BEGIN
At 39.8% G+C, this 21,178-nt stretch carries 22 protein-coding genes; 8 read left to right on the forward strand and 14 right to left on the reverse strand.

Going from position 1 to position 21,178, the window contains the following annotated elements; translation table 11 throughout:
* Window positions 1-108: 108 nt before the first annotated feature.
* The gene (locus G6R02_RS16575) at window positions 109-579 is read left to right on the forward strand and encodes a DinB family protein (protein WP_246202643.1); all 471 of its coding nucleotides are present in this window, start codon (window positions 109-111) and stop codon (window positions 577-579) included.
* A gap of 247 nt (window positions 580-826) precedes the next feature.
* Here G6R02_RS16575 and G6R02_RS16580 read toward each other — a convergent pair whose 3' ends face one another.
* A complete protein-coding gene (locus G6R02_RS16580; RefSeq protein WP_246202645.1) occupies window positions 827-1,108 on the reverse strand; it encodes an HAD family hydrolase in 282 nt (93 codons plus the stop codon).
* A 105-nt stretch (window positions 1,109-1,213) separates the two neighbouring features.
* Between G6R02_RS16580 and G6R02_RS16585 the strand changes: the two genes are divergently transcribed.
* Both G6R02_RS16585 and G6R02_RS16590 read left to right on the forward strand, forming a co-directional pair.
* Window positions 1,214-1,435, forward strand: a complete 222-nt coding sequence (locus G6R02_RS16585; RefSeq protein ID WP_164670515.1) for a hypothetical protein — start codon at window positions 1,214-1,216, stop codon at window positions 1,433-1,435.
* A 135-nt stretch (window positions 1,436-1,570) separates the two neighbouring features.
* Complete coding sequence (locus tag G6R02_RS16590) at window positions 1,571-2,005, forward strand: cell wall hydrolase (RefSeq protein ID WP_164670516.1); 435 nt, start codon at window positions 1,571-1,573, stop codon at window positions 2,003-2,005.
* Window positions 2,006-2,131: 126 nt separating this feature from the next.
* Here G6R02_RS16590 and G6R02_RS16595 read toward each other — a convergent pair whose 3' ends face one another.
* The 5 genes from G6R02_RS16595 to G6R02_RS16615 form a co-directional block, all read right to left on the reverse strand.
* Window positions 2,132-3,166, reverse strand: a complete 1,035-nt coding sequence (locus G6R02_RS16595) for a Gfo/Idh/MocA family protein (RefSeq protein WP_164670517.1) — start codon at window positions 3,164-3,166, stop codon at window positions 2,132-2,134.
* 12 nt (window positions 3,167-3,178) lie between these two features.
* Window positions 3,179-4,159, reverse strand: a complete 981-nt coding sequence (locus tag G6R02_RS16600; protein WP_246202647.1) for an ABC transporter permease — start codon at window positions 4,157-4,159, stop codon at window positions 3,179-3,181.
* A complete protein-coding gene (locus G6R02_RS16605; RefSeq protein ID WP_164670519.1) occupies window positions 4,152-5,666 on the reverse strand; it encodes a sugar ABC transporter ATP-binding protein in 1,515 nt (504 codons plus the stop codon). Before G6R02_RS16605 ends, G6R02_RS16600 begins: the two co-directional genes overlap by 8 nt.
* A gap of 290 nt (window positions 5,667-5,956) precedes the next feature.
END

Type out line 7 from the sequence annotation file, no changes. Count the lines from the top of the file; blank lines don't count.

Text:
* A complete protein-coding gene (locus G6R02_RS16580; RefSeq protein WP_246202645.1) occupies window positions 827-1,108 on the reverse strand; it encodes an HAD family hydrolase in 282 nt (93 codons plus the stop codon).